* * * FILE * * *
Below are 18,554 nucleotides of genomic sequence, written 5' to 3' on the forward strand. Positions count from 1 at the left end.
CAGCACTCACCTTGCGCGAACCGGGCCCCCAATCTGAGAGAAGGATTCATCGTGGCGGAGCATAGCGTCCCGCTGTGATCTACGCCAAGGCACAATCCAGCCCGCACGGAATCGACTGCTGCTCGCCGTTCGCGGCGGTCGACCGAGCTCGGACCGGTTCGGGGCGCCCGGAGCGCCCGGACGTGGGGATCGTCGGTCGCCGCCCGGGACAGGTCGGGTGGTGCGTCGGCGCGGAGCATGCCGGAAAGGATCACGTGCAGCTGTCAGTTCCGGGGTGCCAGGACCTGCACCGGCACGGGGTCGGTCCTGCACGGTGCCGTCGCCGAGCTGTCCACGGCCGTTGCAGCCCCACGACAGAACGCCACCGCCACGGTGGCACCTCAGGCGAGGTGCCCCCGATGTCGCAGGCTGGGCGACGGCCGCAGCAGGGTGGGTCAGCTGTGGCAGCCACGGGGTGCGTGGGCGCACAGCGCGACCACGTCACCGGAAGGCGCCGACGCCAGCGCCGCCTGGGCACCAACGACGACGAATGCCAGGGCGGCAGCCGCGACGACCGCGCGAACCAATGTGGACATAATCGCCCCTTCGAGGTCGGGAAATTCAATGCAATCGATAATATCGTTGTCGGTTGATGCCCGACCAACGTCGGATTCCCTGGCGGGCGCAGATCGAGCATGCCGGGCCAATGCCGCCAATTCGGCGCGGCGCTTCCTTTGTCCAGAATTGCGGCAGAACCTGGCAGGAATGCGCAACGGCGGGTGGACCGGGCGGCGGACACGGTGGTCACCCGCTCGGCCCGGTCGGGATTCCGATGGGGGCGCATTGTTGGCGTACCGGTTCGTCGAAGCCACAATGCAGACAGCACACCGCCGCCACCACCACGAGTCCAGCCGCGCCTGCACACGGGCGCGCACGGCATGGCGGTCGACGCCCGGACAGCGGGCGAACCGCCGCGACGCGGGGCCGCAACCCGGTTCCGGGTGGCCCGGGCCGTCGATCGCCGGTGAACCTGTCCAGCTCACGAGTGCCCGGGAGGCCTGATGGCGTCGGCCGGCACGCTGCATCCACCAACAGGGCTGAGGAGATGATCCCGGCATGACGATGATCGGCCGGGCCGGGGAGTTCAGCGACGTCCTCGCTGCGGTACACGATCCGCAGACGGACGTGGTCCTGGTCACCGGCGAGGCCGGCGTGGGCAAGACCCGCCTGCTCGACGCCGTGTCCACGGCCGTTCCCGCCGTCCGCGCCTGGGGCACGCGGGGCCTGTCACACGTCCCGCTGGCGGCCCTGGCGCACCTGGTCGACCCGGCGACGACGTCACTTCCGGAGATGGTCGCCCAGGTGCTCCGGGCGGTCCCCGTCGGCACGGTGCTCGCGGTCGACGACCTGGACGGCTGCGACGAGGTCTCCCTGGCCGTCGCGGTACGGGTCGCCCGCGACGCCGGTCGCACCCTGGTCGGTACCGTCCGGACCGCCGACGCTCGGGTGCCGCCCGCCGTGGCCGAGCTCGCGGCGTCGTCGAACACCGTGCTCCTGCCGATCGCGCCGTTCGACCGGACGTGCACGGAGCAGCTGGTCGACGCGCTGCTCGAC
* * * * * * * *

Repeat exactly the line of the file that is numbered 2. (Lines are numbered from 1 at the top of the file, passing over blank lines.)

CAGCACTCACCTTGCGCGAACCGGGCCCCCAATCTGAGAGAAGGATTCATCGTGGCGGAGCATAGCGTCCCGCTGTGATCTACGCCAAGGCACAATCCAGCCCGCACGGAATCGACTGCTGCTCGCCGTTCGCGGCGGTCGACCGAGCTCGGACCGGTTCGGGGCGCCCGGAGCGCCCGGACGTGGGGATCGTCGGTCGCCGCCCGGGACAGGTCGGGTGGTGCGTCGGCGCGGAGCATGCCGGAAAGGATCACGTGCAGCTGTCAGTTCCGGGGTGCCAGGACCTGCACCGGCACGGGGTCGGTCCTGCACGGTGCCGTCGCCGAGCTGTCCACGGCCGTTGCAGCCCCACGACAGAACGCCACCGCCACGGTGGCACCTCAGGCGAGGTGCCCCCGATGTCGCAGGCTGGGCGACGGCCGCAGCAGGGTGGGTCAGCTGTGGCAGCCACGGGGTGCGTGGGCGCACAGCGCGACCACGTCACCGGAAGGCGCCGACGCCAGCGCCGCCTGGGCACCAACGACGACGAATGCCAGGGCGGCAGCCGCGACGACCGCGCGAACCAATGTGGACATAATCGCCCCTTCGAGGTCGGGAAATTCAATGCAATCGATAATATCGTTGTCGGTTGATGCCCGACCAACGTCGGATTCCCTGGCGGGCGCAGATCGAGCATGCCGGGCCAATGCCGCCAATTCGGCGCGGCGCTTCCTTTGTCCAGAATTGCGGCAGAACCTGGCAGGAATGCGCAACGGCGGGTGGACCGGGCGGCGGACACGGTGGTCACCCGCTCGGCCCGGTCGGGATTCCGATGGGGGCGCATTGTTGGCGTACCGGTTCGTCGAAGCCACAATGCAGACAGCACACCGCCGCCACCACCACGAGTCCAGCCGCGCCTGCACACGGGCGCGCACGGCATGGCGGTCGACGCCCGGACAGCGGGCGAACCGCCGCGACGCGGGGCCGCAACCCGGTTCCGGGTGGCCCGGGCCGTCGATCGCCGGTGAACCTGTCCAGCTCACGAGTGCCCGGGAGGCCTGATGGCGTCGGCCGGCACGCTGCATCCACCAACAGGGCTGAGGAGATGATCCCGGCATGACGATGATCGGCCGGGCCGGGGAGTTCAGCGACGTCCTCGCTGCGGTACACGATCCGCAGACGGACGTGGTCCTGGTCACCGGCGAGGCCGGCGTGGGCAAGACCCGCCTGCTCGACGCCGTGTCCACGGCCGTTCCCGCCGTCCGCGCCTGGGGCACGCGGGGCCTGTCACACGTCCCGCTGGCGGCCCTGGCGCACCTGGTCGACCCGGCGACGACGTCACTTCCGGAGATGGTCGCCCAGGTGCTCCGGGCGGTCCCCGTCGGCACGGTGCTCGCGGTCGACGACCTGGACGGCTGCGACGAGGTCTCCCTGGCCGTCGCGGTACGGGTCGCCCGCGACGCCGGTCGCACCCTGGTCGGTACCGTCCGGACCGCCGACGCTCGGGTGCCGCCCGCCGTGGCCGAGCTCGCGGCGTCGTCGAACACCGTGCTCCTGCCGATCGCGCCGTTCGACCGGACGTGCACGGAGCAGCTGGTCGACGCGCTGCTCGAC